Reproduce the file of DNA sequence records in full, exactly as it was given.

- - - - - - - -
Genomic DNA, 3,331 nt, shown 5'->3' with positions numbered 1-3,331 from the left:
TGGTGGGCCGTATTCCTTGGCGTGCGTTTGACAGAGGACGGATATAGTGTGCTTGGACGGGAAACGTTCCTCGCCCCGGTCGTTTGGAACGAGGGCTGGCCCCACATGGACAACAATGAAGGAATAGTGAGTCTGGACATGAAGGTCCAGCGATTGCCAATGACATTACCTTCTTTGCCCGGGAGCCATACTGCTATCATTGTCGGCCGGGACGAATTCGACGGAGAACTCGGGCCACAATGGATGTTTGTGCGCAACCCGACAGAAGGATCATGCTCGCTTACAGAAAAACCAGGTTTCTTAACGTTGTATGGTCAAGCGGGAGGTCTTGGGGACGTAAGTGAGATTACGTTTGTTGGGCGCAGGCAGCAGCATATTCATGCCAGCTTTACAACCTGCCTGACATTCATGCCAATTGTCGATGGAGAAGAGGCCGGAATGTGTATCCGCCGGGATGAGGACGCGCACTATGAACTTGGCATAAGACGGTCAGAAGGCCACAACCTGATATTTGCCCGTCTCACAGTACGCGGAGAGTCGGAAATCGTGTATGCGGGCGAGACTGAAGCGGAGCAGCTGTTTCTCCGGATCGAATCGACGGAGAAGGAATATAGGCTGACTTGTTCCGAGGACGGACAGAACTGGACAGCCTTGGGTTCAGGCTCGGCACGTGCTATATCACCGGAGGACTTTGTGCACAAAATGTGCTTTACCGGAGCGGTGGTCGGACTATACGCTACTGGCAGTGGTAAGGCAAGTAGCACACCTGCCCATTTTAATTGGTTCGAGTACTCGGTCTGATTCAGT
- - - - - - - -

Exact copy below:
Genomic DNA, 3,331 nt, shown 5'->3' with positions numbered 1-3,331 from the left:
TGGTGGGCCGTATTCCTTGGCGTGCGTTTGACAGAGGACGGATATAGTGTGCTTGGACGGGAAACGTTCCTCGCCCCGGTCGTTTGGAACGAGGGCTGGCCCCACATGGACAACAATGAAGGAATAGTGAGTCTGGACATGAAGGTCCAGCGATTGCCAATGACATTACCTTCTTTGCCCGGGAGCCATACTGCTATCATTGTCGGCCGGGACGAATTCGACGGAGAACTCGGGCCACAATGGATGTTTGTGCGCAACCCGACAGAAGGATCATGCTCGCTTACAGAAAAACCAGGTTTCTTAACGTTGTATGGTCAAGCGGGAGGTCTTGGGGACGTAAGTGAGATTACGTTTGTTGGGCGCAGGCAGCAGCATATTCATGCCAGCTTTACAACCTGCCTGACATTCATGCCAATTGTCGATGGAGAAGAGGCCGGAATGTGTATCCGCCGGGATGAGGACGCGCACTATGAACTTGGCATAAGACGGTCAGAAGGCCACAACCTGATATTTGCCCGTCTCACAGTACGCGGAGAGTCGGAAATCGTGTATGCGGGCGAGACTGAAGCGGAGCAGCTGTTTCTCCGGATCGAATCGACGGAGAAGGAATATAGGCTGACTTGTTCCGAGGACGGACAGAACTGGACAGCCTTGGGTTCAGGCTCGGCACGTGCTATATCACCGGAGGACTTTGTGCACAAAATGTGCTTTACCGGAGCGGTGGTCGGACTATACGCTACTGGCAGTGGTAAGGCAAGTAGCACACCTGCCCATTTTAATTGGTTCGAGTACTCGGTCTGATTCAGT